Last edited by markus40; 25 February 2021, 10:48 AM.

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        • #34
          Originally posted by nranger View Post

          I think horizontal is preferred by Gnome designers because left/right swipes are common among tablet devices for home screen/app switching. And in that sense I get it. Scrolling content is already taken by up/down swipes, so requiring some context for a workspace switch is one overload they could eliminate.
          I don't understand: yhey're obsessed with this tablet oriented vision while there is absolutely no market or utility of gnome on tablets.
          I wish they focus on what actually people use Gnome for: Desktop PC.

          However I'm a horizontal multi-monitor desktop user and vertical workspaces make more sense to me. I already have multiple monitors and therefore apps arranged conceptually on the X axis. I'm using a mouse to navigate, so combined with the workspace indicator extension, I can use the scroll wheel with only a finger flick to change the "app content" of a vertical workspace on a particular monitor. On the desktop I have more monitor real estate, and my brain is usually in work mode, so arranging monitors + workspaces in a 2D grid is more powerful and efficient.
          so do I. I hope there will be a setting or extension to keep the vertical desktops.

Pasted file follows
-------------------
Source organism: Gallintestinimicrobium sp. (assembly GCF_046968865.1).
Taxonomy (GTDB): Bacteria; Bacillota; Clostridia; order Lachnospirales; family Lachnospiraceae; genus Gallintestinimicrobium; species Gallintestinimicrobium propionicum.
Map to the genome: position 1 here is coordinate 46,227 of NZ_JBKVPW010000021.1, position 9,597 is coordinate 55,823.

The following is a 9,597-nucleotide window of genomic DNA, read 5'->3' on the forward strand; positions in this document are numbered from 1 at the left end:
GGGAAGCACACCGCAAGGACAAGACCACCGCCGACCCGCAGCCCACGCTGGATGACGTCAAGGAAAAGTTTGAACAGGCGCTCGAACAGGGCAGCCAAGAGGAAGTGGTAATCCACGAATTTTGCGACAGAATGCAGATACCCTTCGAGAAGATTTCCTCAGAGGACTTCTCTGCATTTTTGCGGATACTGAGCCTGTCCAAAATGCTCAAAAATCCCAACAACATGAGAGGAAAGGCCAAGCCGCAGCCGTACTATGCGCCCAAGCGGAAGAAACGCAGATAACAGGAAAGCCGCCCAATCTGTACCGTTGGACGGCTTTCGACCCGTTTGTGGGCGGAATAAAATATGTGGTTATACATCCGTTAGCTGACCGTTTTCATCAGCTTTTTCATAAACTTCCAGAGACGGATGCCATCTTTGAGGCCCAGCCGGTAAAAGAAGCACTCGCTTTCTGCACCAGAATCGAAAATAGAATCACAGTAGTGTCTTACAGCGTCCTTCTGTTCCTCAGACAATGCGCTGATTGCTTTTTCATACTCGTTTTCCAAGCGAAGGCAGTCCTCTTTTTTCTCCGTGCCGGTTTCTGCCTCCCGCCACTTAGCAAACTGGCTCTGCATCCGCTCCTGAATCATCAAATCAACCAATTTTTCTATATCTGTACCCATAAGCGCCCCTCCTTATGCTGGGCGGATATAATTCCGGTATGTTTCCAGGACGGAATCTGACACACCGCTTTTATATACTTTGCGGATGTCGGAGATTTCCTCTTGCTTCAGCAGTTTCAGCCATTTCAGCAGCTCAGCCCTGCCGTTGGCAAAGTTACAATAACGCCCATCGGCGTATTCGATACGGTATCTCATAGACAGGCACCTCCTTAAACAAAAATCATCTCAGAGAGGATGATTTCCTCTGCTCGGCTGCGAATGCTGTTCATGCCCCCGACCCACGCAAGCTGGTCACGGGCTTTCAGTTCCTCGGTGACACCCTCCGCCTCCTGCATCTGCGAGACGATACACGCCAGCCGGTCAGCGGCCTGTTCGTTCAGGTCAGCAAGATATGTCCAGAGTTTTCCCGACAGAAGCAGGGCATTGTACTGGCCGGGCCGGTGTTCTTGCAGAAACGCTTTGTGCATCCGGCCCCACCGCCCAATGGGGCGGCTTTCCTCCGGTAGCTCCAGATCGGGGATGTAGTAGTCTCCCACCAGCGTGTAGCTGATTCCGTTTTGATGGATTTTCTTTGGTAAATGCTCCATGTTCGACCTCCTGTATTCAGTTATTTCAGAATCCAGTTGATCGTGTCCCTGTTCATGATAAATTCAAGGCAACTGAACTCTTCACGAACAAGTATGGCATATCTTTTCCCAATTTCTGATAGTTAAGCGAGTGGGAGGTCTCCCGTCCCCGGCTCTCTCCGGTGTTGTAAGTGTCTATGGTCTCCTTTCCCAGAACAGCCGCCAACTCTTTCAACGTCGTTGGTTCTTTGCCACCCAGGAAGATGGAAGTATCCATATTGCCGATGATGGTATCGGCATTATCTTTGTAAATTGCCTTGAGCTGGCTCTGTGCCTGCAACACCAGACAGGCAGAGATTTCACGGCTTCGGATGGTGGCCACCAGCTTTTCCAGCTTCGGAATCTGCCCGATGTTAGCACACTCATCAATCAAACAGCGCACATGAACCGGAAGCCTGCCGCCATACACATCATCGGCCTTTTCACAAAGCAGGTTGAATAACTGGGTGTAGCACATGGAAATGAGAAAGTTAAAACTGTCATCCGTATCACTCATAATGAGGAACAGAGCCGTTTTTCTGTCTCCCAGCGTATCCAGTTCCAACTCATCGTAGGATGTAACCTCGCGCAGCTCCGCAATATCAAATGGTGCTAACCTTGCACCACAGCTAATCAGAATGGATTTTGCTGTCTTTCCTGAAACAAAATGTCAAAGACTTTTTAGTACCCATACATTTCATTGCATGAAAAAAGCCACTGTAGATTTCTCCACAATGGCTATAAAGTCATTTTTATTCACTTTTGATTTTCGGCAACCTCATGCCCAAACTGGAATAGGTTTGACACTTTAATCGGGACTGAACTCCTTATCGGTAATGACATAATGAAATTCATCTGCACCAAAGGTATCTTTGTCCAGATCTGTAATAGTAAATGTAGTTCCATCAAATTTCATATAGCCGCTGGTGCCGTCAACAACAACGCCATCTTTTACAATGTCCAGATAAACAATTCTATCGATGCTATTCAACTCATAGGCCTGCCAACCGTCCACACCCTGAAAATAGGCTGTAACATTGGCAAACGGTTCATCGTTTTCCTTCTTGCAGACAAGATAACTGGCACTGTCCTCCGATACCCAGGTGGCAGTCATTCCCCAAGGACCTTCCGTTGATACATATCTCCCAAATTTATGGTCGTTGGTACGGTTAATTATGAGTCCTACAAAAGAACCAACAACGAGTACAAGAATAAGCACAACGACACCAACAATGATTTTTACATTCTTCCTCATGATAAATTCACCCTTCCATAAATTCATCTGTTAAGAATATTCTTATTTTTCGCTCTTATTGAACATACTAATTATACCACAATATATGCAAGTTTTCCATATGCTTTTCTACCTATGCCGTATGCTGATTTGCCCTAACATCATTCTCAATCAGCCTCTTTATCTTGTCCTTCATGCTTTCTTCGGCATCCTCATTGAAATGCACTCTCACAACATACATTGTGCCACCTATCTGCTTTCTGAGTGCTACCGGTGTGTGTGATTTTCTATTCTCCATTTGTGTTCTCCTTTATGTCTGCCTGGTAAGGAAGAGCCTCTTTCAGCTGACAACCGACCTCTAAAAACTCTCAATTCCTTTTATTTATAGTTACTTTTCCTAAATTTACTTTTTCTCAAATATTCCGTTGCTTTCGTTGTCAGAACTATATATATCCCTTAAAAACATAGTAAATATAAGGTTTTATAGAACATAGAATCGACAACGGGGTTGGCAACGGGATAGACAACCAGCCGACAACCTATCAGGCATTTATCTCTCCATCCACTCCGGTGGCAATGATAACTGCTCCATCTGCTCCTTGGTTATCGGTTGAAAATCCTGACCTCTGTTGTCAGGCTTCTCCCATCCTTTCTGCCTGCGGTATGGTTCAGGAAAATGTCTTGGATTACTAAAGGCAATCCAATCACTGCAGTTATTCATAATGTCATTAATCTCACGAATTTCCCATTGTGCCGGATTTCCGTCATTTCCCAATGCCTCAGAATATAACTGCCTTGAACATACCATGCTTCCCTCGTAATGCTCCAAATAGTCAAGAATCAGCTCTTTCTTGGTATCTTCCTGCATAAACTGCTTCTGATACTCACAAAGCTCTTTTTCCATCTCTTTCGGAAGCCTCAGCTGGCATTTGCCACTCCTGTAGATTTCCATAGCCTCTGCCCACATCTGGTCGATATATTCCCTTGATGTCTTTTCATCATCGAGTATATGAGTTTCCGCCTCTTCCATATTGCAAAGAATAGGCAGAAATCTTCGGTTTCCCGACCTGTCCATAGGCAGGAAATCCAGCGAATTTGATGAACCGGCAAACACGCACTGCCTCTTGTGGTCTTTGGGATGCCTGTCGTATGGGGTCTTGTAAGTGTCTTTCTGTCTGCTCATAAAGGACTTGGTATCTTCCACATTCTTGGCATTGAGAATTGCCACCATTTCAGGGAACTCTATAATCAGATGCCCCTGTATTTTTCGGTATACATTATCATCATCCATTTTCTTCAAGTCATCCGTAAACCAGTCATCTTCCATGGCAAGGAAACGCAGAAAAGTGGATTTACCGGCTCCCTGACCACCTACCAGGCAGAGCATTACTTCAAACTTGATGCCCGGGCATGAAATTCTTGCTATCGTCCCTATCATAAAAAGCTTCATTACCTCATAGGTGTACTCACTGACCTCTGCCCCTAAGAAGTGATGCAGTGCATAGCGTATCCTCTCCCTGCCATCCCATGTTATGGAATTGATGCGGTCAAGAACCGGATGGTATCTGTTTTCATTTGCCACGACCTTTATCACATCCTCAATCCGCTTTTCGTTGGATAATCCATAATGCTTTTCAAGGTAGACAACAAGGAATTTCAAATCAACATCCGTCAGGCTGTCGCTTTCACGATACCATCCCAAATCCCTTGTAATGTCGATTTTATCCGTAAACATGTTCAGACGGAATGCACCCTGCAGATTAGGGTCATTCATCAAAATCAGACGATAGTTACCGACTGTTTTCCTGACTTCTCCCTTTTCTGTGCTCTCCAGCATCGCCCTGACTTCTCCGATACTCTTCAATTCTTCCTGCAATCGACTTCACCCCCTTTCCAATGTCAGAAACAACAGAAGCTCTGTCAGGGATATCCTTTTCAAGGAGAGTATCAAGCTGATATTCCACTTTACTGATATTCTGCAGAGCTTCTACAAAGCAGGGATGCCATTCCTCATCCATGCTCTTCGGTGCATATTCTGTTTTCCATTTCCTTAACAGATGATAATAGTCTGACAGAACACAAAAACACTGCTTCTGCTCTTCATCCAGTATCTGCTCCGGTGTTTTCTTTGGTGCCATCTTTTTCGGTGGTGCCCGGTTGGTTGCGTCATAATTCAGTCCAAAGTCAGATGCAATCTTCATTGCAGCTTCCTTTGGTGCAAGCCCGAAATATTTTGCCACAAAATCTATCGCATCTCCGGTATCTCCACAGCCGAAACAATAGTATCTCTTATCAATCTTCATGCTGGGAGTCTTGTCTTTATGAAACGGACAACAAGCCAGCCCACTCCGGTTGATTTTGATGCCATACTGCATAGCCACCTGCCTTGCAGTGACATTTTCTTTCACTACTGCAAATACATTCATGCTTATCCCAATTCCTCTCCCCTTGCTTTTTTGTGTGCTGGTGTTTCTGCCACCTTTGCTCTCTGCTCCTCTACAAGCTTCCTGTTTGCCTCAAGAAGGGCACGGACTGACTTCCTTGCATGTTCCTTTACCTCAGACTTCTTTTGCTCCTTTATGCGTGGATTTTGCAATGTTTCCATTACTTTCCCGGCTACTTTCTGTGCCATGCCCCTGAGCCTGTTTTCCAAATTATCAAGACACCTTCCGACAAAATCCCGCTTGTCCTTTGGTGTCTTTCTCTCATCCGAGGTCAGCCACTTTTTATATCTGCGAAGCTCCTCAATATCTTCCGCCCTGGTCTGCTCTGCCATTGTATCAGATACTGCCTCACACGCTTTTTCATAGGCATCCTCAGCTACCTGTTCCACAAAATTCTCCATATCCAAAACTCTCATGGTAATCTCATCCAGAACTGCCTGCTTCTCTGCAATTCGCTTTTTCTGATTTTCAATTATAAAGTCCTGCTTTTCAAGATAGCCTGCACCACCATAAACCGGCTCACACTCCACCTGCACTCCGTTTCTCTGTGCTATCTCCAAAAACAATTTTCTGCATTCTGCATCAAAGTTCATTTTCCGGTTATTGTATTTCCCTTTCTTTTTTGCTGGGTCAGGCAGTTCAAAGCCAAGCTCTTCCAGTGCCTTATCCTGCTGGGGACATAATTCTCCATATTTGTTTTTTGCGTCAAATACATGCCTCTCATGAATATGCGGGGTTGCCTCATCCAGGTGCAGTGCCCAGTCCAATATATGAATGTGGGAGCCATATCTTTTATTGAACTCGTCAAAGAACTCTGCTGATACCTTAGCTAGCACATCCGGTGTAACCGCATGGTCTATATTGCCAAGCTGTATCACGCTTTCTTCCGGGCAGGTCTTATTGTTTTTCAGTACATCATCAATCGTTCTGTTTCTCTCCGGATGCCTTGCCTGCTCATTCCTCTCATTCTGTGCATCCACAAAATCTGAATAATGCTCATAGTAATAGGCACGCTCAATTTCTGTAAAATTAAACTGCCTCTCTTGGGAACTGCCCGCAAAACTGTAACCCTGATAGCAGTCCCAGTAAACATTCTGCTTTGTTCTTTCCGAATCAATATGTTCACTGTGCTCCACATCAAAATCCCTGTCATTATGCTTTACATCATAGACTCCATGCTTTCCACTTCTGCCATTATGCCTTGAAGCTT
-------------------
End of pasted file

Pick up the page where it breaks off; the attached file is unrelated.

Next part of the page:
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          • #35
            - Experimental support for more WebExtensions APIs, among other improvements to this GNOME web browser.
            This is excellent news! Epiphany is a very capable web browser and I'm happy we have a backup/alternative to the big names. I was very surprised to find that they have already implemented support for Firefox Sync. But this means we'll also have extensions like Bitwarden and uBlock Origin working in the future.
            I sometimes use it to browse documentation since it's lighter than both Chrome and Firefox.

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            • #36
              Originally posted by AnAccount View Post

              Yes, but what editor do you use?
              Nano :P

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              • #37
                Originally posted by birdie View Post
                To me the last good DE for Linux was KDE 3.5.10 and it's been all downhill since then. At the moment XFCE remains the only usable classic PC desktop for Linux.

                Both Gnome and KDE contain tons of gimmicky smart devices oriented crap. E.g. gnome has long parted ways with standard menus and now offers three dot menus which are unusable without the mouse/touch{screen|pad}. Most Gnome applications have a ton of white/wasted space.

                Lastly, a desktop PC DE must be usable without the mouse/touch{screen|pad}. Gnome =>3, KDE => 4 and Windows >= 8 are all complete failures in this regard. Can't say anything about MacOS - never used it.
                This is how you realize when you are getting old: 'the wold is evolving, please stop'.

                PS. Linux permits you to use the terminal that is perfectly usable without mouse/touchpad.

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                • #38
                  Originally posted by markus40 View Post